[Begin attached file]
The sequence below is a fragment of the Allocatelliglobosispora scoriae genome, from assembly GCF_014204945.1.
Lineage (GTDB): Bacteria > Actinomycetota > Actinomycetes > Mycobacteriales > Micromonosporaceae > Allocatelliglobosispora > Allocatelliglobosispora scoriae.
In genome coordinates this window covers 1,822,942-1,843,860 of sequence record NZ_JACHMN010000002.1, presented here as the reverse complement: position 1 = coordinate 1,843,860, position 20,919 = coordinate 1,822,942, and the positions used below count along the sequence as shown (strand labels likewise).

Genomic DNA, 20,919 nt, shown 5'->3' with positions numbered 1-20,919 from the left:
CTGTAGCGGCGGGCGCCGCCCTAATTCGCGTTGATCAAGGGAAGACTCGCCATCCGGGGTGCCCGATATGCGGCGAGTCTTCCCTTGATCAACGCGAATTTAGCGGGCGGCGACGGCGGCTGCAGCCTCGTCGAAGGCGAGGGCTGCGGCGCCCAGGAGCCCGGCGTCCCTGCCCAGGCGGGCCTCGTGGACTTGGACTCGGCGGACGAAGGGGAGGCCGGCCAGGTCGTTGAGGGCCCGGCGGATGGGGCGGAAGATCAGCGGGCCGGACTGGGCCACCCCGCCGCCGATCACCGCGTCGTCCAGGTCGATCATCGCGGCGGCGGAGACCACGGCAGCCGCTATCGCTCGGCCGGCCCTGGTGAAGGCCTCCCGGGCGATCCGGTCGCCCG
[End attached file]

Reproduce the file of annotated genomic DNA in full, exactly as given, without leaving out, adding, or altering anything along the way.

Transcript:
The sequence below is a fragment of the Allocatelliglobosispora scoriae genome, from assembly GCF_014204945.1.
Lineage (GTDB): Bacteria > Actinomycetota > Actinomycetes > Mycobacteriales > Micromonosporaceae > Allocatelliglobosispora > Allocatelliglobosispora scoriae.
In genome coordinates this window covers 1,822,942-1,843,860 of sequence record NZ_JACHMN010000002.1, presented here as the reverse complement: position 1 = coordinate 1,843,860, position 20,919 = coordinate 1,822,942, and the positions used below count along the sequence as shown (strand labels likewise).

Genomic DNA, 20,919 nt, shown 5'->3' with positions numbered 1-20,919 from the left:
CTGTAGCGGCGGGCGCCGCCCTAATTCGCGTTGATCAAGGGAAGACTCGCCATCCGGGGTGCCCGATATGCGGCGAGTCTTCCCTTGATCAACGCGAATTTAGCGGGCGGCGACGGCGGCTGCAGCCTCGTCGAAGGCGAGGGCTGCGGCGCCCAGGAGCCCGGCGTCCCTGCCCAGGCGGGCCTCGTGGACTTGGACTCGGCGGACGAAGGGGAGGCCGGCCAGGTCGTTGAGGGCCCGGCGGATGGGGCGGAAGATCAGCGGGCCGGACTGGGCCACCCCGCCGCCGATCACCGCGTCGTCCAGGTCGATCATCGCGGCGGCGGAGACCACGGCAGCCGCTATCGCTCGGCCGGCCCTGGTGAAGGCCTCCCGGGCGATCCGGTCGCCCG